By Elizabeth Endicott
An illustrated heritage of the pastoral nomadic lifestyle in Mongolia, this ebook examines the numerous demanding situations that Mongolian herders proceed to stand within the fight over normal assets within the post-socialist unfastened marketplace period.
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Additional resources for A History of Land Use in Mongolia: The Thirteenth Century to the Present
In the Gobi Altai, there are exclusively mountain-based households that never nomadize out to the flatlands. Some wealthier Gobi households divide up, with a few herders pasturing the camels on the flats, while the others pasture the sheep, goats, and horses in the mountains. 40 A History of Land Use in Mongolia As in all such attempts at categorization, Simukov reminds us that there are factors not under human control that may alter such nomadic migrations, summertime drought and winter or spring zud primary among them.
Because the Yuan rulers required a constant flow of military recruits for conquests and for maintaining garrisons, many Mongolian herding encampments during the thirteenth and fourteenth centuries were reduced to populations of women, children, and the elderly. 20 The merging of these two disparate populations of Mongols who had lived in such diverse environments—one sedentary and one nomadic—was a recipe for disaster. Political instability was to ensue for centuries, as would-be khans made various attempts (mostly unsuccessful) to reunite quarreling factions.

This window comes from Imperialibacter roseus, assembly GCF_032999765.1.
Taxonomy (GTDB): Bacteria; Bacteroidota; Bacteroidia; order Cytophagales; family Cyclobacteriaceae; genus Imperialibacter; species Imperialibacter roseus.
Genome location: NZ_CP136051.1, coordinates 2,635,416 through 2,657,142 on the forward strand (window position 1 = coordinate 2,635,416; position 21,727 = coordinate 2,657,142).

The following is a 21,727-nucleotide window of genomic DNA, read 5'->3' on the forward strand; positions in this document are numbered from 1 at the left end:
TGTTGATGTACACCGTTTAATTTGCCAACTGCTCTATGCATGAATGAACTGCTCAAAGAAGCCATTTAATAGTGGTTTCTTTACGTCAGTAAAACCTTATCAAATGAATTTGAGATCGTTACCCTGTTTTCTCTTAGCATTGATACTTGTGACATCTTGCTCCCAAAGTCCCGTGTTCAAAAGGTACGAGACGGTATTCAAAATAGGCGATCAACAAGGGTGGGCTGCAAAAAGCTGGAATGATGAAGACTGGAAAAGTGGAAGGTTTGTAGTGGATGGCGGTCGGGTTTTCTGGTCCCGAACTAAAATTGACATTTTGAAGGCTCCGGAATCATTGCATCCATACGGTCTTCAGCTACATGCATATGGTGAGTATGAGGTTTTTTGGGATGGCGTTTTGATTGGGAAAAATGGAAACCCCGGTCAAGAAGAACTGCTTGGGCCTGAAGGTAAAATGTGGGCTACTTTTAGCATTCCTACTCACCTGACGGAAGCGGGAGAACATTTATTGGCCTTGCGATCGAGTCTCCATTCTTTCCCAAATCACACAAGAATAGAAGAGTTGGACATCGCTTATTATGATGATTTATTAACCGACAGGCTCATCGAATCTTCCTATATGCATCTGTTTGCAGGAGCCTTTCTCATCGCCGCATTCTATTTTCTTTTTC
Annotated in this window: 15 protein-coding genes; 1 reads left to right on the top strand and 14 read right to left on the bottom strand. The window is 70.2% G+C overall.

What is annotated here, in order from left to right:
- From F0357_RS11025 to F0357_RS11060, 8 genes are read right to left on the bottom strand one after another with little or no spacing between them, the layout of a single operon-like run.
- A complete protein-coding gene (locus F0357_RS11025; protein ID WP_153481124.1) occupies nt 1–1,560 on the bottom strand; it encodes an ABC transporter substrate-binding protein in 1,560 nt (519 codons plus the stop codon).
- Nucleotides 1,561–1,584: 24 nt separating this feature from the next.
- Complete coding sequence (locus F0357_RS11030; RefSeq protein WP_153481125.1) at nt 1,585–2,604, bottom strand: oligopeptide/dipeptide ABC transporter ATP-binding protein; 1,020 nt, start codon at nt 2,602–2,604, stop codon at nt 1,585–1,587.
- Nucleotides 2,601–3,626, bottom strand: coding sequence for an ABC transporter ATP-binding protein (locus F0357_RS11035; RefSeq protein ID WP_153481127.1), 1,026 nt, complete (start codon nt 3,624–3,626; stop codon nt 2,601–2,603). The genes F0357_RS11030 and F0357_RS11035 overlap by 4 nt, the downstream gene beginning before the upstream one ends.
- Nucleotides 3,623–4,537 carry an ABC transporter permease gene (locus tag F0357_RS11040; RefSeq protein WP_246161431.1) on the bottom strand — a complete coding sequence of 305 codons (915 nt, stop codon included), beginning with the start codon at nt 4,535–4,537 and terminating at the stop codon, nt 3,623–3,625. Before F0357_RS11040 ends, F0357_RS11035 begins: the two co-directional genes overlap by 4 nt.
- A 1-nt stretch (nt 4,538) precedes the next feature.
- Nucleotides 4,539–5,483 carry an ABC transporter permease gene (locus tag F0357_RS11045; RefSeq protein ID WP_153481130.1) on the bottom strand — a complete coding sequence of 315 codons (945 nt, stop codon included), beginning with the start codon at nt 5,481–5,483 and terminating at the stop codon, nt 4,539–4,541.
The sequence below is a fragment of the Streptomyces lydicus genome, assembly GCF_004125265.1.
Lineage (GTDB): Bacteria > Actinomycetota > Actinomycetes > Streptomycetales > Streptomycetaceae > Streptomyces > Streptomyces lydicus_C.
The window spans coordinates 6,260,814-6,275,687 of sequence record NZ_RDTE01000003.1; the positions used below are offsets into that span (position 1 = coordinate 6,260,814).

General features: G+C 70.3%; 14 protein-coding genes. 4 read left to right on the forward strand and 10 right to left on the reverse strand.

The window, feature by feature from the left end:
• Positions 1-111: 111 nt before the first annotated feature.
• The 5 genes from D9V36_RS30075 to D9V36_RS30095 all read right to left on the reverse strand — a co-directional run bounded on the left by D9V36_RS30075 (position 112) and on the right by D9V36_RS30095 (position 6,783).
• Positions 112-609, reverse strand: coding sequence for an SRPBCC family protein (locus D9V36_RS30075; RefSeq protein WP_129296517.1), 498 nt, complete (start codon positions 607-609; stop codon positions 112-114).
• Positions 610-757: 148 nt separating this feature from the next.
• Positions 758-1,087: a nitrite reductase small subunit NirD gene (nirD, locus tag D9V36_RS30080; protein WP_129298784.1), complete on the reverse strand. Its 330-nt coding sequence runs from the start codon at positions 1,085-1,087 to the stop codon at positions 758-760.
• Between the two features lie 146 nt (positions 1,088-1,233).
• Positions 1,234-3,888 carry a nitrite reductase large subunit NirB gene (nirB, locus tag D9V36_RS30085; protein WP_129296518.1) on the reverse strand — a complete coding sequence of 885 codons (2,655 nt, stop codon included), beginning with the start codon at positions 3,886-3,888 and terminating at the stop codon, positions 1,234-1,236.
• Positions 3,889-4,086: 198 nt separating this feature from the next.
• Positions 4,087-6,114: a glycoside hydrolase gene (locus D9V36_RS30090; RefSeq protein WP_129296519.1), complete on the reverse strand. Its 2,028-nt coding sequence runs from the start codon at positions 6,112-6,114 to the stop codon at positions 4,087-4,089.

42 Simukov developed a typology of nomadic migrations that explores such contrasts. The Khangai type of nomadism is characterized by summer camps sited at riverside meadows whose pasturage is replenished by the localized moisture. Khangai winter campsites, located at higher elevations (as noted earlier), are placed in high valleys that are shielded from cold winds but well exposed to sunshine. , Khovd and adjacent aimags) as the opposite of the Khangai type: winter camps were higher than summer ones.